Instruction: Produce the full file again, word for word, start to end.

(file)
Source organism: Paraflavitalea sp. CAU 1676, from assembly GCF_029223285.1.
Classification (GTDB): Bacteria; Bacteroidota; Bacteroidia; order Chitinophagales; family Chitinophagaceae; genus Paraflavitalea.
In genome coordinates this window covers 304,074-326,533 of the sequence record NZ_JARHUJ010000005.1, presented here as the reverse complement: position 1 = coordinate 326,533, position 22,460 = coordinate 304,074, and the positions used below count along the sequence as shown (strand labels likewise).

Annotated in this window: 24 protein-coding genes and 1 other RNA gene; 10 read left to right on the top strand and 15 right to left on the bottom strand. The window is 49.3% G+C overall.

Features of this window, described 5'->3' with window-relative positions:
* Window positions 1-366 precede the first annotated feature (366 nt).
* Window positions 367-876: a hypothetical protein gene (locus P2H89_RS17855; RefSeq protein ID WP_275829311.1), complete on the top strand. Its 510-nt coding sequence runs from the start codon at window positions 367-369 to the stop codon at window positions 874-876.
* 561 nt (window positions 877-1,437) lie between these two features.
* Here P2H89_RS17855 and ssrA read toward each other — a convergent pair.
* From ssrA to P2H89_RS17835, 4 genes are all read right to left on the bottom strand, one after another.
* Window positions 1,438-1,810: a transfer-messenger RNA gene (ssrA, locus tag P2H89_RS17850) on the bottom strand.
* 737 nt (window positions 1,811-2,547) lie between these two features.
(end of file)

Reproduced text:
Source organism: Paraflavitalea sp. CAU 1676, from assembly GCF_029223285.1.
Classification (GTDB): Bacteria; Bacteroidota; Bacteroidia; order Chitinophagales; family Chitinophagaceae; genus Paraflavitalea.
In genome coordinates this window covers 304,074-326,533 of the sequence record NZ_JARHUJ010000005.1, presented here as the reverse complement: position 1 = coordinate 326,533, position 22,460 = coordinate 304,074, and the positions used below count along the sequence as shown (strand labels likewise).

Annotated in this window: 24 protein-coding genes and 1 other RNA gene; 10 read left to right on the top strand and 15 right to left on the bottom strand. The window is 49.3% G+C overall.

Features of this window, described 5'->3' with window-relative positions:
* Window positions 1-366 precede the first annotated feature (366 nt).
* Window positions 367-876: a hypothetical protein gene (locus P2H89_RS17855; RefSeq protein ID WP_275829311.1), complete on the top strand. Its 510-nt coding sequence runs from the start codon at window positions 367-369 to the stop codon at window positions 874-876.
* 561 nt (window positions 877-1,437) lie between these two features.
* Here P2H89_RS17855 and ssrA read toward each other — a convergent pair.
* From ssrA to P2H89_RS17835, 4 genes are all read right to left on the bottom strand, one after another.
* Window positions 1,438-1,810: a transfer-messenger RNA gene (ssrA, locus tag P2H89_RS17850) on the bottom strand.
* 737 nt (window positions 1,811-2,547) lie between these two features.